This is a sad day for me. Due to changes at the newspaper, I was informed Monday night that this would be my last column for the Idaho Mountain Express. Gone, too, will be the Casino Wisdom, Senior Moments, Horrorscopes and Ask Dr. Spa segments. I’ve had a long relationship with this local paper beginning in August of 1976 and ending today. It has been a good run and I hope that I was able to bring a smile or two every Friday to you. But enough of that. When a door closes, another one opens, and I hope to be back soon in another form of media.
Even though I haven’t had a drink in five years, I think I’ll miss Casino Wisdom, with all its wonderful characters, the most. Some of best laughs I’ve ever had came out of a barroom sparring with fellow imbibers. Senior Moments was fun because as I sailed into the twilight years, many of those moments happened to me. Horrorscopes was created to spoof astrology and all of its earnest future projectors that make a living at our expense. Instead of predicting good fortune and hope, the Horrorscopes did the opposite. Ask Dr. Spa was my oldest creation whereas a curmudgeon pseudo-psychiatrist named Dr. Spa answered your most intimate questions the best way he could, while adding his interpretation of the names of the letter writers.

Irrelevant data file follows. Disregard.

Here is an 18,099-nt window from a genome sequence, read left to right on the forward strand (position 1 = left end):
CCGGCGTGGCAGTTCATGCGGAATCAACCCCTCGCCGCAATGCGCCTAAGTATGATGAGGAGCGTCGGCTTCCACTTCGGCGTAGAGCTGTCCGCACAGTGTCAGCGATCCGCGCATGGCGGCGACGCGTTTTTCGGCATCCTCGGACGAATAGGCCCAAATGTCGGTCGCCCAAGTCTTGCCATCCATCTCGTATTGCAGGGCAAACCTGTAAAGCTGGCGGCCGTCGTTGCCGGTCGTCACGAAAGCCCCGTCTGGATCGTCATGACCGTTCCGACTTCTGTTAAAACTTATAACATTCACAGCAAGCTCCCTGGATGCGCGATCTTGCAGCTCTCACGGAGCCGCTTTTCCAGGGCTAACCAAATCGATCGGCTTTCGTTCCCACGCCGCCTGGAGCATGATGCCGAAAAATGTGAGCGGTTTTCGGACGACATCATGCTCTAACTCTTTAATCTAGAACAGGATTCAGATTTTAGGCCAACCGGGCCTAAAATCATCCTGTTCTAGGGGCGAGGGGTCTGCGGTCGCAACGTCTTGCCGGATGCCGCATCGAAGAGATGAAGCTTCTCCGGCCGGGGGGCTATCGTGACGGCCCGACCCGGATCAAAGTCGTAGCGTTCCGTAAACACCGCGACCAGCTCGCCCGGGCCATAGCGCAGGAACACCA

The column “The Way I See It” has been with me it seems forever. It was my chance to chat with you each week about the goings-on in the valley and put a different perspective on the events and the times.
I’ll miss the people I have worked with at the Express in the 70s, 80s, 90s, 2000s and 10s—five decades. Each crew of each decade taught me how a newspaper works and survives. I’ve seen a lot of great newspaper folks come and go over the years. One thing I learned was that it took a special kind of person to be in the game. It never was for the money. It was for the story.
Lastly, I’ll miss you, the readers of my humor page who have stopped me on the street or at the store or at an event to tell me how they laughed over the years at something I wrote. To me, that’s a welcome legacy.
It was nice talking to you.
Editor’s note: The IdahoMountain Express thanks Chris Millspaugh for all of his work for the newspaper and for the community of the WoodRiverValley. His words have brought smiles and laughs to many of our readers.
Mr. Millspaugh still lives in a log cabin.